LONGEVITY GENES AND THEIR BUFFERING MECHANISMS

Project: Research project

Project Details

Description

Despite evidence for a substantial genetic component, the inherited biological factors that promote extended life span (longevity) in humans remain unknown. In this Program Project we plan to expand the evidence indicating that life span is strongly inherited in families with exceptional longevity. We have comprehensively characterized over 300 Ashkenazi Jewish families with exceptional longevity (survival in good health to at least age 95) and have identified several biological markers that may be causative in their longevity. We hypothesize that subjects with exceptional longevity have a 'genetic-hallmark'that provides protection against several age-related diseases. In preliminary data we show that these subjects and their offspring have 2-3 fold increases in rates of polymorphism in 2 genes regulating lipoprotein-cholesterol ester transfer protein (CETP) and apolipoprotein C-3 (APOC-S)-and decrease in plasma levels CETP and APOC-3. These contribute to large particles size of high-density lipoprotein (HDL) and low-density lipoprotein (LDL), and increase in HDL levels. We have also demonstrated that these genotypes and phenotypes are associated with less hypertension (HTN), cardiovascular disease (CVD) and metabolic syndrome (MS) (in offspring of the long-term survivors) and improved cognitive function (in probands). Using the strength of this established cohort, we now propose to utilize robust genetic technology with 500,000 SNPs (Genetic Core) and computational systems biology approach to characterize a cluster of genetic markers that will identify subjects with exceptional longevity with great accuracy. Furthermore, we will go back to the phenotypic data and associate this cluster with intermediate plasma phenotype and a reduced prevalence of age-related diseases. In addition, we will study the genetic basis of centenarians to overcome age-related diseases, in known and newly discovered pathways. These objectives will be accomplished using state-of-the-art computational biology, biochemical, molecular genetic, and statistics/bioinformatics (Statistics and Data management Core) approaches. This cohort of Ashkenazi Jews is ideal for this study since it is genetically homogeneous founder population that has been the basis of successful identification of other disease genes. Consequently, implicating this genotype in longevity will lead to fundamental insights into the molecular basis of several important age-related diseases. These insights may lead to novel preventive and treatment strategies for these diseases that will have a profound impact on morbidity and mortality, and will enhance the quality of life in the elderly.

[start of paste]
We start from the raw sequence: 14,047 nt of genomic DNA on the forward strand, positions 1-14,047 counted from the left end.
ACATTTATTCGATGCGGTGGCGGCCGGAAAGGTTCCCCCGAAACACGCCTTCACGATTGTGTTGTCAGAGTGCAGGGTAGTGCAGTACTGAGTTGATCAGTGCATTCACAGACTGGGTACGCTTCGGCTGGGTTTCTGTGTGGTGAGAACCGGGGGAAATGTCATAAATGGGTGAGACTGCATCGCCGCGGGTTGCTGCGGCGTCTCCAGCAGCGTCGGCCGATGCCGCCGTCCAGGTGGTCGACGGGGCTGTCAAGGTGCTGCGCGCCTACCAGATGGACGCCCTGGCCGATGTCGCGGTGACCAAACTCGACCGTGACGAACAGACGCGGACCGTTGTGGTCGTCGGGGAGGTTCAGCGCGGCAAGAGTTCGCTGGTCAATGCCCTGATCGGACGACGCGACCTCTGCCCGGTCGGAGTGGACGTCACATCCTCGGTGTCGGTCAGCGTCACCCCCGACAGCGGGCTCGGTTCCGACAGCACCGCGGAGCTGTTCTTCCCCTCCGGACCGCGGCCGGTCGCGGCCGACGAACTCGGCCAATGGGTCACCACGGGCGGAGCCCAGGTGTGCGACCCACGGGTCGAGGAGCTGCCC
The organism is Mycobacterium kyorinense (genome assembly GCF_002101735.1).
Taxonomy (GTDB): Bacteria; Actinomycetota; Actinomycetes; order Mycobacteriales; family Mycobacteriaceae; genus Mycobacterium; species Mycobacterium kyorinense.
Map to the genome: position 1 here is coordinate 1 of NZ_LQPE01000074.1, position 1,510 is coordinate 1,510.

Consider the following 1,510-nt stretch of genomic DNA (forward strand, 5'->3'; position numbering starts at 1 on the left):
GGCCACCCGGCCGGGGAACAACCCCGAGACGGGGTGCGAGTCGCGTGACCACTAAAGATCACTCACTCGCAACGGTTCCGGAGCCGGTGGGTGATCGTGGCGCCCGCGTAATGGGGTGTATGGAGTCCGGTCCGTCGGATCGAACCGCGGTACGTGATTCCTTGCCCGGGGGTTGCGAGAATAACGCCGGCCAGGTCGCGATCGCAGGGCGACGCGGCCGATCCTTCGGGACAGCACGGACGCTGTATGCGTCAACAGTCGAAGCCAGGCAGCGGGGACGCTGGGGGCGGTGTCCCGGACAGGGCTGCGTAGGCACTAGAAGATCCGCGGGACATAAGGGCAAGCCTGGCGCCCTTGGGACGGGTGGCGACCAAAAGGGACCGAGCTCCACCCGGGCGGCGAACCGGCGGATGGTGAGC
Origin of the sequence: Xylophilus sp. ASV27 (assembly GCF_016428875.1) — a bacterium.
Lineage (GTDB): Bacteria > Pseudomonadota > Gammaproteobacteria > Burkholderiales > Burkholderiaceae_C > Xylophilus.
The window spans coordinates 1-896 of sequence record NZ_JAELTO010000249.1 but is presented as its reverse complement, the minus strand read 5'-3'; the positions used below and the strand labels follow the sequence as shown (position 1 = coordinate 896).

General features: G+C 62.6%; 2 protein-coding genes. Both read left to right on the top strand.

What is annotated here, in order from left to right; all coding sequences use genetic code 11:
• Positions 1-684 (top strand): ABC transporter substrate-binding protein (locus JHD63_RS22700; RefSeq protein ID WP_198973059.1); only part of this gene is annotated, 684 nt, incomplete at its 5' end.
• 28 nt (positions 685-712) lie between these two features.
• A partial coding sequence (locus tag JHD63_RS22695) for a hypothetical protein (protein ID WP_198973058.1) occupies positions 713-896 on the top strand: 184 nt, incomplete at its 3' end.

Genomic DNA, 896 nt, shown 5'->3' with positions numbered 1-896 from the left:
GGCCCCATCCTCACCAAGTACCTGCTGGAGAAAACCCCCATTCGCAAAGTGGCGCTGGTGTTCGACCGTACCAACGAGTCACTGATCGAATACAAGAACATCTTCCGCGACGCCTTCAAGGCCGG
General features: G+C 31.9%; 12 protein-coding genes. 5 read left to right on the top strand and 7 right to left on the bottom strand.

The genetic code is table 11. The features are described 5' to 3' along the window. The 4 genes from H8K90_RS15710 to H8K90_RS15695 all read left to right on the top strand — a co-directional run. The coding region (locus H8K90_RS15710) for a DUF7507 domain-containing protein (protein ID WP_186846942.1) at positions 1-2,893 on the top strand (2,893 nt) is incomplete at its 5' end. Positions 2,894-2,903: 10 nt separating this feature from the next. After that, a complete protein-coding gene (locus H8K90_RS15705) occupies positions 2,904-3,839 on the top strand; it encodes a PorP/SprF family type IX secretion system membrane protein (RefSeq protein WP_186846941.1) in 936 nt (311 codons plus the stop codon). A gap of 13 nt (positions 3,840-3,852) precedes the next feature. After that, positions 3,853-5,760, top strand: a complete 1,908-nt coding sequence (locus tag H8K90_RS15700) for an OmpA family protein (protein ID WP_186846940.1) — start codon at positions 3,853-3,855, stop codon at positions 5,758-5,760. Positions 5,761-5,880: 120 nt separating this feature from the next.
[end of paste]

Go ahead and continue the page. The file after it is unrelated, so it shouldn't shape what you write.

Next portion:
StatusFinished
Effective start/end date10/1/067/31/12

Funding

  • National Institute on Aging: $124,546.00
  • National Institute on Aging: $126,031.00
  • National Institute on Aging: $123,580.00
  • National Institute on Aging: $116,094.00
  • National Institute on Aging: $19,047.00
  • National Institute on Aging: $116,273.00

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